Color Makes Its Mark on Modern House Exteriors

Contemporary architecture and its architects have been seen as being fearful of color. An individual can trace the dearth of color to the famous 1932 International Style exhibition and book from the Museum of Modern Art; buildings with whitewashed walls were preferred over the others, along with the black and white photographs meant that any color that did exist wasn’t expressed.

Le Corbusier’s oft-quoted stating that “architecture is the masterly, correct and magnificent play of masses brought together in light,” was likewise translated to mean that white forms and airplanes were best suited to the sun’s light and shadows. Richard Meier is 1 architect obviously affected by Le Corbusier’s purist stage (white buildings such as Villa Savoye), and he said in his acceptance speech for its 1984 Pritzker Prize which “the whiteness of white isn’t just white; it’s practically always changed by light and that which is shifting.”

But the white structures are only 1 strand of contemporary architecture; even Villa Savoye has green outside walls on the ground floor. Architects like Luis Barragán along with the Eameses went so far as to saturate their own buildings color to impact the occupants’ moods. Another strand of contemporary architecture — in which white light is divided into its rainbow of colors — has found influence these decades later, as cladding materials (metals, fiber cement, resins) are providing architects a huge array of colors to choose from beyond the natural colors of brick, stone and other materials. This ideabook takes a trip through the ROYGBIV rainbow, watching how color might enliven the exteriors of modern homes. An identical ideabook on contemporary interiors will follow.

A.GRUPPO Architects – Dallas

If one color stands out the most amongst grass and trees, it’s red. This three-bedroom addition to a two-bedroom, two-bathroom home in Texas is covered in cement board panels from Ferrari red.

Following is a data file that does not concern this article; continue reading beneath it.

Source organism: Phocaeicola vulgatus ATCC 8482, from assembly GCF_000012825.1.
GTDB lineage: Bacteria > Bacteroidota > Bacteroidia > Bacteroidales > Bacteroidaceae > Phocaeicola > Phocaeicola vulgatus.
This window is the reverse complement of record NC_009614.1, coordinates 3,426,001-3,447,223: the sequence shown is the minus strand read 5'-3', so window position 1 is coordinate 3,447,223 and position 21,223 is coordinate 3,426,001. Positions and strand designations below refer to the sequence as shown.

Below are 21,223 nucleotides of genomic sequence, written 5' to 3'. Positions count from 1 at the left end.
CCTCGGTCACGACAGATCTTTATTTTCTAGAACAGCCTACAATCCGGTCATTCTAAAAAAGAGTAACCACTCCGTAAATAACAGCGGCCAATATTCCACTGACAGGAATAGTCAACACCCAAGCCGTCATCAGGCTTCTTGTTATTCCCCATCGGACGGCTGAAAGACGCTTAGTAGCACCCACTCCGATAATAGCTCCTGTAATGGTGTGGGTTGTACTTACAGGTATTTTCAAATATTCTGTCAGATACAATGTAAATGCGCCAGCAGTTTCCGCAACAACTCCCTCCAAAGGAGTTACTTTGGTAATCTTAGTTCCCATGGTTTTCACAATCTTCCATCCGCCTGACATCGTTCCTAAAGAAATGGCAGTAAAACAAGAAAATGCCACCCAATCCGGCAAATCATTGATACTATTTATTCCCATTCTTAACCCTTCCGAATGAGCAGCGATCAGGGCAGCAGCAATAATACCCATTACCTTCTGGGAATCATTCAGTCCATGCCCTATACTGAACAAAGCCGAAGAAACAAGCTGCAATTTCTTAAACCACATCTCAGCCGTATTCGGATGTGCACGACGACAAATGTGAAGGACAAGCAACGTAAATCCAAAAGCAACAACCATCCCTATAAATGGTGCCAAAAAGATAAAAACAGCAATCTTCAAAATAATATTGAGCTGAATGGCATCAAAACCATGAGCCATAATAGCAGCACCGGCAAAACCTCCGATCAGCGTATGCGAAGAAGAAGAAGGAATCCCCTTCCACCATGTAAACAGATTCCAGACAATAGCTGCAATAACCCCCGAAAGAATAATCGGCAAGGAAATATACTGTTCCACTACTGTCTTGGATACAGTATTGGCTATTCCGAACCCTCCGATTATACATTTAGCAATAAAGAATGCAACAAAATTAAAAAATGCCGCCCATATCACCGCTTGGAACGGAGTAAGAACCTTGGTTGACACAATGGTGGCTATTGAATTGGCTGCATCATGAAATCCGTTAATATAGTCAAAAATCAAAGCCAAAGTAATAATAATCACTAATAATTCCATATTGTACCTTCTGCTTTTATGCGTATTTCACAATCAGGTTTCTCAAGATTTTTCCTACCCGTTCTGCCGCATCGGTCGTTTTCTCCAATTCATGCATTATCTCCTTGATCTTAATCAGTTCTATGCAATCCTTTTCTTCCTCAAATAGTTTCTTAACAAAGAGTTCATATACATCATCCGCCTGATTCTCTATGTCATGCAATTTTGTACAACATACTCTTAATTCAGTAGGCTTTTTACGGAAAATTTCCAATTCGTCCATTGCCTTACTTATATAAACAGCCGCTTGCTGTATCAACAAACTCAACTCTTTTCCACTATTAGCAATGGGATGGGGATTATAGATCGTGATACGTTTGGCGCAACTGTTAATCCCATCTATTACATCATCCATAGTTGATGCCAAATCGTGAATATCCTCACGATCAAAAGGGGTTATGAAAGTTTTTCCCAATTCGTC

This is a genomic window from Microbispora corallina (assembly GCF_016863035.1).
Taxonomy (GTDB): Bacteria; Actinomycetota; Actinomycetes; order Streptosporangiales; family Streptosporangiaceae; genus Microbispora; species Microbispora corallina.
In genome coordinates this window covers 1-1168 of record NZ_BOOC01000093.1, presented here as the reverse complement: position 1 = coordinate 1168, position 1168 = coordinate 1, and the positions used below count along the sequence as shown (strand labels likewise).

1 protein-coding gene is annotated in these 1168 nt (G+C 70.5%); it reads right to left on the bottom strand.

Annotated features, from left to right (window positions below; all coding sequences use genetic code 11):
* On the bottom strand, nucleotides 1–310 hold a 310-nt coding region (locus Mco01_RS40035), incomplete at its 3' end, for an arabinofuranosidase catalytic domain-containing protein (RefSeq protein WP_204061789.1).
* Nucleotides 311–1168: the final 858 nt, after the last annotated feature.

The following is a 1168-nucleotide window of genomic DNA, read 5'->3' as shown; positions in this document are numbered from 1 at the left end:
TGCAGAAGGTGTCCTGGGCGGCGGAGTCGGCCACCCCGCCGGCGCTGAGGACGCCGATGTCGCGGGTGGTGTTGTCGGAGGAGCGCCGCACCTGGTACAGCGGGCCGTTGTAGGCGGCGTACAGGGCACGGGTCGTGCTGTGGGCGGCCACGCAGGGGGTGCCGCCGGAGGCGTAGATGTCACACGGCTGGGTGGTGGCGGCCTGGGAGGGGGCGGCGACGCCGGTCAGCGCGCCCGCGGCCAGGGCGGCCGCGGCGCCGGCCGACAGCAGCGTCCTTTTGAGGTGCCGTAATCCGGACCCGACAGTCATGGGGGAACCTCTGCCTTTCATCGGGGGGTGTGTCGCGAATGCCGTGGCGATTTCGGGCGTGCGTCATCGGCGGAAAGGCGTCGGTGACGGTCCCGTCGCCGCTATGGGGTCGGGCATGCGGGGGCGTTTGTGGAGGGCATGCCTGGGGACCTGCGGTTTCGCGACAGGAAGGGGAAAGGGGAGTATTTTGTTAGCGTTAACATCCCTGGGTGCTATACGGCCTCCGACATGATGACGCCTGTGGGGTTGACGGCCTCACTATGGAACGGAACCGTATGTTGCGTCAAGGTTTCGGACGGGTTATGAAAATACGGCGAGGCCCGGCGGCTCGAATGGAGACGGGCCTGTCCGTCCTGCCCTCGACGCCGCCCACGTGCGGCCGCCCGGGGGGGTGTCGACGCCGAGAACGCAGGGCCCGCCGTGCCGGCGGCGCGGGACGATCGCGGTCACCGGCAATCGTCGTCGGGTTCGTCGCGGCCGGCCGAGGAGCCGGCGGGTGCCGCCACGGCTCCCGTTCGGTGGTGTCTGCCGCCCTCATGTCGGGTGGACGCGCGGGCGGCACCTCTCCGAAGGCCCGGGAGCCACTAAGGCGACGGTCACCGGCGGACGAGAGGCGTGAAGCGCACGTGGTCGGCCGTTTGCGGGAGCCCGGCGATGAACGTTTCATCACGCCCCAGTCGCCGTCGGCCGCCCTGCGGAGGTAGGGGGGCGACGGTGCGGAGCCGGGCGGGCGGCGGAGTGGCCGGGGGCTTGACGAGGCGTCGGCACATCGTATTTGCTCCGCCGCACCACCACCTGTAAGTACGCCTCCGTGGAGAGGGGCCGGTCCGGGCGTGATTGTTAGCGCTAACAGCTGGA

Urban Improvement Company

The preceding home stands out from the landscape; this one does something similar on its block from St. Louis, through variations in crimson.

Princeton Architectural Press

Color helps give a contemporary house its own identity among other contemporary homes, such as these green-built homes in Syracuse, New York.

Cablik Enterprises

The orange outside of the overlook outside Atlanta is just another illustration of standing out among the trees. With its balance of indoor (left) and outside (right) space, the orange overlook frames the green trees all around.

Kevin Daly Architects

Los Angeles is definitely 1 locale that is more receptive to color than many. Stucco gives a blank canvas for applying color, as this sculptural orange home reveals.

Intexure Architects

Shade doesn’t have to cover each surface. This home in Houston is different shades of gray, upon which an orange band was inserted over the garage; the little area creates a large impact.

Prentiss Balance Wickline Architects

Selective color, and its connection to a background color, has a large influence in this Seattle home. Window frames, spandrel panels and doors have been painted orange against gray stucco.

MGS Architecture

Color can be used to create identity within one building, like this two-family building in Los Angeles with one unit in light crimson and one in orange. Be aware that the corrugated metal is oriented vertically on the left and vertically on the right for additional distinction.

GMK Architecture Inc

The earthy tones of this wood and stone in this home in Wisconsin are heightened from the dark yellow walls on both sides of the entrance.

Mohler + Ghillino Architects

This renovated house in Seattle has layers of stone, yellow plywood panels and beige siding. The plywood extends inside to give the house some heat.

OKB Architecture

We started this ideabook with reddish and, unsurprisingly, with green the result differs. This addition appears to rise from the ground (not set itself apart from it), moving from dark green in the base to light green over.

Bushman Dreyfus Architects

This “abstracted farmhouse” outside Washington, D.C., gains a number of its abstraction in the stucco outside and its pastel green color. The home manages to stand out in the landscape with no tactic of comparison.

Robert Nebolon Architects

And what might be more appropriate for the color of a houseboat than blue?


Color can be used to heighten the feeling of thickness, as darker colors recede. As an instance in point, the green front enriches the push of the house in San Diego toward the sidewalk, while the purple recedes.

Castanes Architects PS

But why pay for a couple of colors? As Charles and Ray Eames, Luis Barragán, Gerrit Rietveld and others have revealed, selective use of color can do a lot. This ocean escape in the Pacific Northwest features splashes of yellow, blue and red against a mostly gray exterior. The gray makes the other colors appear much more powerful, turning the escape into a three-dimensional abstract painting.

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